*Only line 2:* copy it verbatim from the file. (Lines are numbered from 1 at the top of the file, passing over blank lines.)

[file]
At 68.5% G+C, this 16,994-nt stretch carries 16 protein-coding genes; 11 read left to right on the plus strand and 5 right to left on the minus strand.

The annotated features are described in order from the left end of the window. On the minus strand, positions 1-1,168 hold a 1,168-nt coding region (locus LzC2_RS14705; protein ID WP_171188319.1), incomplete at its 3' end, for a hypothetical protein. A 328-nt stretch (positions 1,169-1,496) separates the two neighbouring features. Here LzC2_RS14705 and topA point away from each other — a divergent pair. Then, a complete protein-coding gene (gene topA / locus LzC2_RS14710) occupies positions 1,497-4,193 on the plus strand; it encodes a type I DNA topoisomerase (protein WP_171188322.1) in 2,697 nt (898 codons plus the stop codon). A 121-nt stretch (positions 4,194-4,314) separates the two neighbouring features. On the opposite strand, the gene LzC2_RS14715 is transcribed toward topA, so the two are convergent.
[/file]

The annotated features are described in order from the left end of the window. On the minus strand, positions 1-1,168 hold a 1,168-nt coding region (locus LzC2_RS14705; protein ID WP_171188319.1), incomplete at its 3' end, for a hypothetical protein. A 328-nt stretch (positions 1,169-1,496) separates the two neighbouring features. Here LzC2_RS14705 and topA point away from each other — a divergent pair. Then, a complete protein-coding gene (gene topA / locus LzC2_RS14710) occupies positions 1,497-4,193 on the plus strand; it encodes a type I DNA topoisomerase (protein WP_171188322.1) in 2,697 nt (898 codons plus the stop codon). A 121-nt stretch (positions 4,194-4,314) separates the two neighbouring features. On the opposite strand, the gene LzC2_RS14715 is transcribed toward topA, so the two are convergent.